“Declan!” Kevlin’s arms wrapped his friend in a hug. Kevlin squeezed, his smile stretching. “Haven’t seen you in eons!”
“It’s been two weeks,” Declan said.
Kevlin laughed. Declan realized Kevlin could hear his thoughts about being unable to breathe. “So what’s the occasion?” Kevlin asked.
Declan shrugged. “Gykosas. They’re celebrating.”
“And you’re not there because…?”
“Hirauko’s going to be there. And while he’s lovely, I don’t want to be reminded.”
“Reminded?” Kevlin blinked. “Of wha—? Oh.”
Declan had moved to escape the memories, not to let them suffocate his thoughts.
He moved so he wouldn’t outlive his friends anymore.
“Cut your hair,” Mimitra said. She wove Diliss’s hair into a braid.
“I don’t know about you, but I enjoy long hair.”
“Then why do you have it like that?”
Mimitra glanced to the hair that fell over her shoulders in a cascade of ribbons and curlicues.
She remembered her mother’s warm hands holding a brush that had been passed down. And while it disgusted her, the thought of a shared brush, it wore oily fingerprints and the memories of Gykosas past.
“My hair,” Mimitra said while braiding, “is more important to me than I’d like to admit.”
you can feel the sickness culminate in my body
a throat gone raw
a nose gone stuffed
coalescing into that putrid thing you call existence
Diliss popped another ball fruit into her mouth as she walked. Her heels clacked, hair bounced. Couples danced around her in a flurry of dresses and hair, which alarmed her every two seconds as particularly long hair brushed against her bare arms.
Frouvians need to pull up their hairstyles if they’re going to dance in wide arcs, she thought.
Her path to the food table was a difficult journey, filled with amiable guests and cheerful Frouvians eager to enlist her into the Conversation Army.
She arrived, nonetheless, to a table filled with delicacies and tea.
Anything was better than dancing.
Rye laughed, looking up to see Sterling with a flustered face. “I didn’t think you’d actually believe that,” Rye said.
“Wipe that grin off your face,” Sterling snapped. He closed his eyes, listening to details. Rustling fabric. Unnecessary breathing. A lack of Hirauko’s voice.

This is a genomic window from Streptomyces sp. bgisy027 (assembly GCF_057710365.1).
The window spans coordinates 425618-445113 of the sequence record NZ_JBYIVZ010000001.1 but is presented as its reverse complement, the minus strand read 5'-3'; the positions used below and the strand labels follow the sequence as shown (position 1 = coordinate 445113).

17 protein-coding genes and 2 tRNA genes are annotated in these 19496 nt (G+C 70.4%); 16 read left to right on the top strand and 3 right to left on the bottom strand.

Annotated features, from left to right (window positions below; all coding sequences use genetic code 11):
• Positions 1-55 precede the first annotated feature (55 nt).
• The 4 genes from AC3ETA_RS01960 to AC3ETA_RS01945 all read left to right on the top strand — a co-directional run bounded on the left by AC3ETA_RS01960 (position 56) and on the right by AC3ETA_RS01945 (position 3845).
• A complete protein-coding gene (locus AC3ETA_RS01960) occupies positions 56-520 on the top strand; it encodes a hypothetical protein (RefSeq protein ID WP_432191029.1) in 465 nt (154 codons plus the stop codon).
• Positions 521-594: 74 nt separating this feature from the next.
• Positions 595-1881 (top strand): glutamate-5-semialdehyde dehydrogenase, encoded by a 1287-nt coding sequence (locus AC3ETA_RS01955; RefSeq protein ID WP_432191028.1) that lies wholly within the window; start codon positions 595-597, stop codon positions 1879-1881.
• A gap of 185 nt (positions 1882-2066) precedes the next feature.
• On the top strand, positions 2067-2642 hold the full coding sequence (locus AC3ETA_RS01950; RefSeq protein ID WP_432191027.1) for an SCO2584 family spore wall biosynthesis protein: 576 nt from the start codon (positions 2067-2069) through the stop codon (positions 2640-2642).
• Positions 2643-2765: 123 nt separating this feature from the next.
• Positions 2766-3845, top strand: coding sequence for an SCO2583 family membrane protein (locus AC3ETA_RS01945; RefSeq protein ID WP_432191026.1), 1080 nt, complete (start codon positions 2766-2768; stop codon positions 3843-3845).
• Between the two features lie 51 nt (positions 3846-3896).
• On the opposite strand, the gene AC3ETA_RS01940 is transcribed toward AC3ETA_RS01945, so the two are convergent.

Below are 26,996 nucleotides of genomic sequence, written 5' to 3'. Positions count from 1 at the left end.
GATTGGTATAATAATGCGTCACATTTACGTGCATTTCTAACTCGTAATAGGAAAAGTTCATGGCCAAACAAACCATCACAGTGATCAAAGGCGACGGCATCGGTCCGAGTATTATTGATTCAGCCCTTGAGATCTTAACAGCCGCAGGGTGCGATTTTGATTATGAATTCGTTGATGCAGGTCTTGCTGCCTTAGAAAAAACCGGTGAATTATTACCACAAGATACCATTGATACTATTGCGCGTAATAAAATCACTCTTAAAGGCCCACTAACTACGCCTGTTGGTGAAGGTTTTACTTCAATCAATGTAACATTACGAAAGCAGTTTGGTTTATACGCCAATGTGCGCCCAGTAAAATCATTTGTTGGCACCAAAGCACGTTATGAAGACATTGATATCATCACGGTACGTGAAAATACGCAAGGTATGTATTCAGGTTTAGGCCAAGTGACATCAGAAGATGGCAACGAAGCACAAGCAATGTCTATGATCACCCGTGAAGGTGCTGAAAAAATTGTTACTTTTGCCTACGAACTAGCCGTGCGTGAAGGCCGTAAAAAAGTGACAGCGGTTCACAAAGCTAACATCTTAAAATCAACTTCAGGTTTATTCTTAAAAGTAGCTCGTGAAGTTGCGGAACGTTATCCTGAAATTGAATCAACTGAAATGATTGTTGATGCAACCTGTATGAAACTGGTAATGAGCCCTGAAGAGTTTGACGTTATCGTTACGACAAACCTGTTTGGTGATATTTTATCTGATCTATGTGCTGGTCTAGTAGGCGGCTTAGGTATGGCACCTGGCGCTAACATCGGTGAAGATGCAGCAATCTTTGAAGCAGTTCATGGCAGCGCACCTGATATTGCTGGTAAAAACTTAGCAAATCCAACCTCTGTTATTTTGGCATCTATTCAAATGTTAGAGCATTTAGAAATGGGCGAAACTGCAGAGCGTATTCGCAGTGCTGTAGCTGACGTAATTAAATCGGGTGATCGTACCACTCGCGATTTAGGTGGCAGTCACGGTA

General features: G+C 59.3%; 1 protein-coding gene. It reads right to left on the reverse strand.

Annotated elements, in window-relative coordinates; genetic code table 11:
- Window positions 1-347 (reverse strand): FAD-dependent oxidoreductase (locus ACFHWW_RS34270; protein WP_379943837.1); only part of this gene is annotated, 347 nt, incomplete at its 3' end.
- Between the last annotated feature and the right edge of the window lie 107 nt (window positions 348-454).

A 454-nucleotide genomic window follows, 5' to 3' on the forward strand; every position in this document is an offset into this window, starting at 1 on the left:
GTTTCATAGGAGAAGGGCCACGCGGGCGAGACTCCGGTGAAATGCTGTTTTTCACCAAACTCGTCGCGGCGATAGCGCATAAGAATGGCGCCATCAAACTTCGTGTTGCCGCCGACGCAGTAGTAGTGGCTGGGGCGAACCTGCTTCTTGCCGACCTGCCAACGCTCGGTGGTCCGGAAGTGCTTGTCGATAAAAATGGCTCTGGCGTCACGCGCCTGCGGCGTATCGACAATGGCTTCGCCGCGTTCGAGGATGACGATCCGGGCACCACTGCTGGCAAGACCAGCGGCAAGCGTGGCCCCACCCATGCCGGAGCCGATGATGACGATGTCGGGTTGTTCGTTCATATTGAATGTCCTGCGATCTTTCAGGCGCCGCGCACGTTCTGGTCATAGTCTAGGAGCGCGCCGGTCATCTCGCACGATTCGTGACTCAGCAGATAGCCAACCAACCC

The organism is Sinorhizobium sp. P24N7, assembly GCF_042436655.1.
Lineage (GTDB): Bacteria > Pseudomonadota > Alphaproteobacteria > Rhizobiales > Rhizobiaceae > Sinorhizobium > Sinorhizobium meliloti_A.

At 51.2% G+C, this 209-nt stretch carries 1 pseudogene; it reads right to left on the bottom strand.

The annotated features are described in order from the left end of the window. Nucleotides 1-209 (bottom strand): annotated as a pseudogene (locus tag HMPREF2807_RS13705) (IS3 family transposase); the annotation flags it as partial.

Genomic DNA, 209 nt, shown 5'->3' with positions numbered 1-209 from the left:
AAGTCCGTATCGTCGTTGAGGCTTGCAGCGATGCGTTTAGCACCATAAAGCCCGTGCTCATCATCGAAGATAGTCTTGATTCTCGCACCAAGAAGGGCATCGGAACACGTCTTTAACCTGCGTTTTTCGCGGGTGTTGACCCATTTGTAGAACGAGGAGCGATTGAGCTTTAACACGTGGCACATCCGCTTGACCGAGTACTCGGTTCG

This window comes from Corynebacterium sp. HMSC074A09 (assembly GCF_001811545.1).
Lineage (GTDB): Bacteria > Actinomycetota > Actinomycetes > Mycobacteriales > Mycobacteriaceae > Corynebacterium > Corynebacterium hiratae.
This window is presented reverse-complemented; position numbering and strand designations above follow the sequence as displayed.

Sterling opened his eyes, seeing Rye toss a crackling ball of flame up and down. “Tell me the truth,” Sterling said.
“What truth? I’m just teasing.” Rye grinned. “It’s not everyday I get to tease you about Hira.”
“Hirauko. It’s Hirauko.”
“Yeah, I get it,” Rye said. “You get to say the special name.”
His own circumstances led him to the library. The family collection. Of books, of pamphlets. Riddled with dust and dead skin cells from the worn-down pages and worn-down fingers.
Something led him down there, day after day. He ran his fingers over the spines, swiping up dust and letting it linger in the air.
Gykosas used to walk into the library. With hushed whispers they learned new things about the universe, dreaming of exploring the galaxies.
Someday, they dreamed.
Those imaginings he never had. They were stories to him. They all ended.
Those Gykosas—their stories ended, too.
All too soon.
I’m gonna try and write some drabbles now. In order to practice the characters for Type B.
Camp NaNo Summary for April 2013!
Starting a new series—a trilogy, to be exact! Here’s a summary of the first book, Type B.
Book 1 of the Gykosa Trilogy (also known as Gykosa Shenanigans):
Heriru Gykosa lives a sheltered life within the confines of the family mansion. He lives with his cousins, and only steps foot outside when a prestigious Royal life requires him to. He knows his life is secluded, protected, and biased, but Heriru has no overwhelming problem against it—that is, until he discovers a clue about the massacre that killed his parents more than a decade ago.
The life of a Gykosa in the current generation is not a happy one, but every Gykosa finds themselves content. Incidents plagued their childhood, from murder to treason to an isolation they’ve been hard-wired not to notice.
Heriru is one of many Gykosa orphans, but he’s one of the happiest and the proudest. He has his cousins, he has his extroverted interest, and he has his optimism. But a clue about his parents’s murder cracks at that happiness. He meets people by chance that make him miss being outside. And his older cousins keep secrets hidden, secrets that no one has ever known.
Or so he believes. Heriru knows minds can be manipulated, and memories can always be tampered with. And he knows one clue will lead to another so long as he follows the train. Heriru’s not one to pry, but when he realizes his life is in danger, prying may be the only chance he has.
A really short miscellaneous scene.
First-person POV with Sterling. Concerns Hirauko.